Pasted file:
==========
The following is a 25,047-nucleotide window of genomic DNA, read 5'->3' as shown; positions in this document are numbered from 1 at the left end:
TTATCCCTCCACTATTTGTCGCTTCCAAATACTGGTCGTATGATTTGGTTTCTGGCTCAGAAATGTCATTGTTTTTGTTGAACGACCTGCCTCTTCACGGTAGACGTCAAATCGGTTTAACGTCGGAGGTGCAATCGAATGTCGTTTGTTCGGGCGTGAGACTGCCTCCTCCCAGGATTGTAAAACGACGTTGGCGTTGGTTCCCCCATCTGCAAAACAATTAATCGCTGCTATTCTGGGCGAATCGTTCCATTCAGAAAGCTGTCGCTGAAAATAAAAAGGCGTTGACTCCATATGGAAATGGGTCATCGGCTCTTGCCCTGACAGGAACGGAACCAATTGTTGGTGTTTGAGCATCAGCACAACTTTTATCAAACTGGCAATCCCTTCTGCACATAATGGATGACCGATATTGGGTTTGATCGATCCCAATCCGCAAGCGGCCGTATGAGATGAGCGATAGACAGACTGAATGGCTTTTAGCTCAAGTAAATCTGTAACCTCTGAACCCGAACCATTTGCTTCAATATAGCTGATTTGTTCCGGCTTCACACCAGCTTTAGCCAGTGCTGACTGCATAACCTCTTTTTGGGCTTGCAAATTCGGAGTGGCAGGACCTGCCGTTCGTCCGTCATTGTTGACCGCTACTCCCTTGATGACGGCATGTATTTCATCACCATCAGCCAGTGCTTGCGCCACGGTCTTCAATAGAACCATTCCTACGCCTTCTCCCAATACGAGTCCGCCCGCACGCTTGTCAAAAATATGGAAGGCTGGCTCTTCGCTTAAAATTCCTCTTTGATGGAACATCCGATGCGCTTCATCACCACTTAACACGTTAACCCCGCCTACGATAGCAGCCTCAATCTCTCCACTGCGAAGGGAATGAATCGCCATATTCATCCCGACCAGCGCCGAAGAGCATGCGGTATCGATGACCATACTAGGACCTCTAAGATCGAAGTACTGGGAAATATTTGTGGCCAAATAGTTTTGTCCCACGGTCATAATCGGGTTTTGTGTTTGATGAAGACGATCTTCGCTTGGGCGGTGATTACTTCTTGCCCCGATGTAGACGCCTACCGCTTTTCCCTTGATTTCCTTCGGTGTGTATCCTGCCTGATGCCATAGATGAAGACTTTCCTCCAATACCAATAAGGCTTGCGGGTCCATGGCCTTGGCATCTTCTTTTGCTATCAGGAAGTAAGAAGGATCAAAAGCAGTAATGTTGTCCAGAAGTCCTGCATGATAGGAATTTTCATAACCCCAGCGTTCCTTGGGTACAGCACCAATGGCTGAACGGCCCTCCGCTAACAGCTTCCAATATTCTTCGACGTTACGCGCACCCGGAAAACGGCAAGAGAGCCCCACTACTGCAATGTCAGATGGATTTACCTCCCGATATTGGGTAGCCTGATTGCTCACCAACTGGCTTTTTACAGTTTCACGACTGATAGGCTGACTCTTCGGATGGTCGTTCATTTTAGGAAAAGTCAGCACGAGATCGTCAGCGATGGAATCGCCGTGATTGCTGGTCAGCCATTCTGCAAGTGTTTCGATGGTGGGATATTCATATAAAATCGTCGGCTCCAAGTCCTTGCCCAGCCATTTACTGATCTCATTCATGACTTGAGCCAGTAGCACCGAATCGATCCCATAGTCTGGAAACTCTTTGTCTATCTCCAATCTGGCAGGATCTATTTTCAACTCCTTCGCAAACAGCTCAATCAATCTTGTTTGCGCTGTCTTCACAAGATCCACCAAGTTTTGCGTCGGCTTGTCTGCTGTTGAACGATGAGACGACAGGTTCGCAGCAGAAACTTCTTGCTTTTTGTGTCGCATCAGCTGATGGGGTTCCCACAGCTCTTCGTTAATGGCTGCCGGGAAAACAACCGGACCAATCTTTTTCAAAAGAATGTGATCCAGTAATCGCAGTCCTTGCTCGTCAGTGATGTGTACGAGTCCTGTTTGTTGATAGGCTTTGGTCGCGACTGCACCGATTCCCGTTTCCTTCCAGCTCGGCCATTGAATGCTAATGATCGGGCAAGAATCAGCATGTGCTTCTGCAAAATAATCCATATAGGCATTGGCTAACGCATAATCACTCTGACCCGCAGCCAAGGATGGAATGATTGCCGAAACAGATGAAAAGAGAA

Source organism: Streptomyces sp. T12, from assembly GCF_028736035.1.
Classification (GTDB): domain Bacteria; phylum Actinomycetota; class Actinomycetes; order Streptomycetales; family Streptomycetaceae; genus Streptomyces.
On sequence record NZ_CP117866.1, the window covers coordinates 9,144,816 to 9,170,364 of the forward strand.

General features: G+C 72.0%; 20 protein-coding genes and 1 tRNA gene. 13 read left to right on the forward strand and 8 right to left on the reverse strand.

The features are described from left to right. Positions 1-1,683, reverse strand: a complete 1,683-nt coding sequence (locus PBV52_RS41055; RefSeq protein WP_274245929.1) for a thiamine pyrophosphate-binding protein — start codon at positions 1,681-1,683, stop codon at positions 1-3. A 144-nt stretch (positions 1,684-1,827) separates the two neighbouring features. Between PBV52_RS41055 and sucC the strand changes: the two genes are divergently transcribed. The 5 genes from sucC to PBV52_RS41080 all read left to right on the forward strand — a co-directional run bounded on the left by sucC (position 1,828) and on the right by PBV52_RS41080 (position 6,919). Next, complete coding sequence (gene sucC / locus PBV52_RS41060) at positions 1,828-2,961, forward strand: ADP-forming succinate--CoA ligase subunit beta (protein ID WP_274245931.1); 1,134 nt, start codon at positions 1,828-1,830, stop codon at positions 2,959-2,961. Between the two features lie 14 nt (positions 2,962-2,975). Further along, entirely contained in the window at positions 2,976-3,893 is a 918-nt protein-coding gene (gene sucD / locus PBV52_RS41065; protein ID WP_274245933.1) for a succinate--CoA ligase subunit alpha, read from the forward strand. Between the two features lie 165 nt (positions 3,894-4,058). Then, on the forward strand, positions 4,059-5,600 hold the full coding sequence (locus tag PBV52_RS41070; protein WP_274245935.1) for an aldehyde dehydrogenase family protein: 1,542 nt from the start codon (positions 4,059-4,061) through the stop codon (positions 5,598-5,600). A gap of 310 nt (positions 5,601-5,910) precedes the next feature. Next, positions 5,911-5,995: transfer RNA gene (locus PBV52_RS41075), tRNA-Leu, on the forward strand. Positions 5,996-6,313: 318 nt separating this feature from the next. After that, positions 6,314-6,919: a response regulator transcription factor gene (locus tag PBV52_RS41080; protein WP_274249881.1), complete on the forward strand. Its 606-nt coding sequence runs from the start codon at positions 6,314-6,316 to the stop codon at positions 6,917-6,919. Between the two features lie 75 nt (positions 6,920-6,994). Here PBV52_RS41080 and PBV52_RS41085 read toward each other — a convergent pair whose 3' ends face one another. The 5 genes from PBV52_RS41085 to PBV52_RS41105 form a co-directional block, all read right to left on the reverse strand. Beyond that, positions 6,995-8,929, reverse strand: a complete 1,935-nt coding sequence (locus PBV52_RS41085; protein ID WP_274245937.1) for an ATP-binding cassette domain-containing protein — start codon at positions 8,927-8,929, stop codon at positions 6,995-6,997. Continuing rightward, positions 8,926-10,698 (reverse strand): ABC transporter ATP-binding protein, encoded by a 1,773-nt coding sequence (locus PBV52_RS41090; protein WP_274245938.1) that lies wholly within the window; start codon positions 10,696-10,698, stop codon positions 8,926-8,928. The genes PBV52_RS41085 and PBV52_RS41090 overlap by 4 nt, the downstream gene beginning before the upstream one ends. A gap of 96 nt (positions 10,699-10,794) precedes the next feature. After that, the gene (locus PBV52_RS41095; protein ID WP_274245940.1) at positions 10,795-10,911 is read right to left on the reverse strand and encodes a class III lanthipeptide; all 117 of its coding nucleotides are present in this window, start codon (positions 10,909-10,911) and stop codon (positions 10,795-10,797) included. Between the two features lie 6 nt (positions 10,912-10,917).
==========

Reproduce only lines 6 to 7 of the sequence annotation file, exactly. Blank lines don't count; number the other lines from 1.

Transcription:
General features: G+C 72.0%; 20 protein-coding genes and 1 tRNA gene. 13 read left to right on the forward strand and 8 right to left on the reverse strand.

The features are described from left to right. Positions 1-1,683, reverse strand: a complete 1,683-nt coding sequence (locus PBV52_RS41055; RefSeq protein WP_274245929.1) for a thiamine pyrophosphate-binding protein — start codon at positions 1,681-1,683, stop codon at positions 1-3. A 144-nt stretch (positions 1,684-1,827) separates the two neighbouring features. Between PBV52_RS41055 and sucC the strand changes: the two genes are divergently transcribed. The 5 genes from sucC to PBV52_RS41080 all read left to right on the forward strand — a co-directional run bounded on the left by sucC (position 1,828) and on the right by PBV52_RS41080 (position 6,919). Next, complete coding sequence (gene sucC / locus PBV52_RS41060) at positions 1,828-2,961, forward strand: ADP-forming succinate--CoA ligase subunit beta (protein ID WP_274245931.1); 1,134 nt, start codon at positions 1,828-1,830, stop codon at positions 2,959-2,961. Between the two features lie 14 nt (positions 2,962-2,975). Further along, entirely contained in the window at positions 2,976-3,893 is a 918-nt protein-coding gene (gene sucD / locus PBV52_RS41065; protein ID WP_274245933.1) for a succinate--CoA ligase subunit alpha, read from the forward strand. Between the two features lie 165 nt (positions 3,894-4,058). Then, on the forward strand, positions 4,059-5,600 hold the full coding sequence (locus tag PBV52_RS41070; protein WP_274245935.1) for an aldehyde dehydrogenase family protein: 1,542 nt from the start codon (positions 4,059-4,061) through the stop codon (positions 5,598-5,600). A gap of 310 nt (positions 5,601-5,910) precedes the next feature. Next, positions 5,911-5,995: transfer RNA gene (locus PBV52_RS41075), tRNA-Leu, on the forward strand. Positions 5,996-6,313: 318 nt separating this feature from the next. After that, positions 6,314-6,919: a response regulator transcription factor gene (locus tag PBV52_RS41080; protein WP_274249881.1), complete on the forward strand. Its 606-nt coding sequence runs from the start codon at positions 6,314-6,316 to the stop codon at positions 6,917-6,919. Between the two features lie 75 nt (positions 6,920-6,994). Here PBV52_RS41080 and PBV52_RS41085 read toward each other — a convergent pair whose 3' ends face one another. The 5 genes from PBV52_RS41085 to PBV52_RS41105 form a co-directional block, all read right to left on the reverse strand. Beyond that, positions 6,995-8,929, reverse strand: a complete 1,935-nt coding sequence (locus PBV52_RS41085; protein ID WP_274245937.1) for an ATP-binding cassette domain-containing protein — start codon at positions 8,927-8,929, stop codon at positions 6,995-6,997. Continuing rightward, positions 8,926-10,698 (reverse strand): ABC transporter ATP-binding protein, encoded by a 1,773-nt coding sequence (locus PBV52_RS41090; protein WP_274245938.1) that lies wholly within the window; start codon positions 10,696-10,698, stop codon positions 8,926-8,928. The genes PBV52_RS41085 and PBV52_RS41090 overlap by 4 nt, the downstream gene beginning before the upstream one ends. A gap of 96 nt (positions 10,699-10,794) precedes the next feature. After that, the gene (locus PBV52_RS41095; protein ID WP_274245940.1) at positions 10,795-10,911 is read right to left on the reverse strand and encodes a class III lanthipeptide; all 117 of its coding nucleotides are present in this window, start codon (positions 10,909-10,911) and stop codon (positions 10,795-10,797) included. Between the two features lie 6 nt (positions 10,912-10,917).